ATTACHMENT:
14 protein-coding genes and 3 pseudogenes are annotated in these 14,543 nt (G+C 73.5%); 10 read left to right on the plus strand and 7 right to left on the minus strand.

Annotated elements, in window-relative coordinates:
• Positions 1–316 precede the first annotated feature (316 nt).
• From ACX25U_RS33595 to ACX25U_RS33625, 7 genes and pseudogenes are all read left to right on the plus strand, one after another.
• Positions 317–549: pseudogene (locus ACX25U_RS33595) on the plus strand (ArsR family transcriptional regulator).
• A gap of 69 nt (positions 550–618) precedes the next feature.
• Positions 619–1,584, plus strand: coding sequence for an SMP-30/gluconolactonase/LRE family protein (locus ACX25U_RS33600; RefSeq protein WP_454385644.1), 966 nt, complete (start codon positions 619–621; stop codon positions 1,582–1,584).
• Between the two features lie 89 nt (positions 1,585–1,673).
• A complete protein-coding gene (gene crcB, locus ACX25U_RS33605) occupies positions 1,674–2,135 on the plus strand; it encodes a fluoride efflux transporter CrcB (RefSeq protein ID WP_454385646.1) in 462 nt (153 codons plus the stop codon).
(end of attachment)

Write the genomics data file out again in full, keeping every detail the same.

14 protein-coding genes and 3 pseudogenes are annotated in these 14,543 nt (G+C 73.5%); 10 read left to right on the plus strand and 7 right to left on the minus strand.

Annotated elements, in window-relative coordinates:
• Positions 1–316 precede the first annotated feature (316 nt).
• From ACX25U_RS33595 to ACX25U_RS33625, 7 genes and pseudogenes are all read left to right on the plus strand, one after another.
• Positions 317–549: pseudogene (locus ACX25U_RS33595) on the plus strand (ArsR family transcriptional regulator).
• A gap of 69 nt (positions 550–618) precedes the next feature.
• Positions 619–1,584, plus strand: coding sequence for an SMP-30/gluconolactonase/LRE family protein (locus ACX25U_RS33600; RefSeq protein WP_454385644.1), 966 nt, complete (start codon positions 619–621; stop codon positions 1,582–1,584).
• Between the two features lie 89 nt (positions 1,585–1,673).
• A complete protein-coding gene (gene crcB, locus ACX25U_RS33605) occupies positions 1,674–2,135 on the plus strand; it encodes a fluoride efflux transporter CrcB (RefSeq protein ID WP_454385646.1) in 462 nt (153 codons plus the stop codon).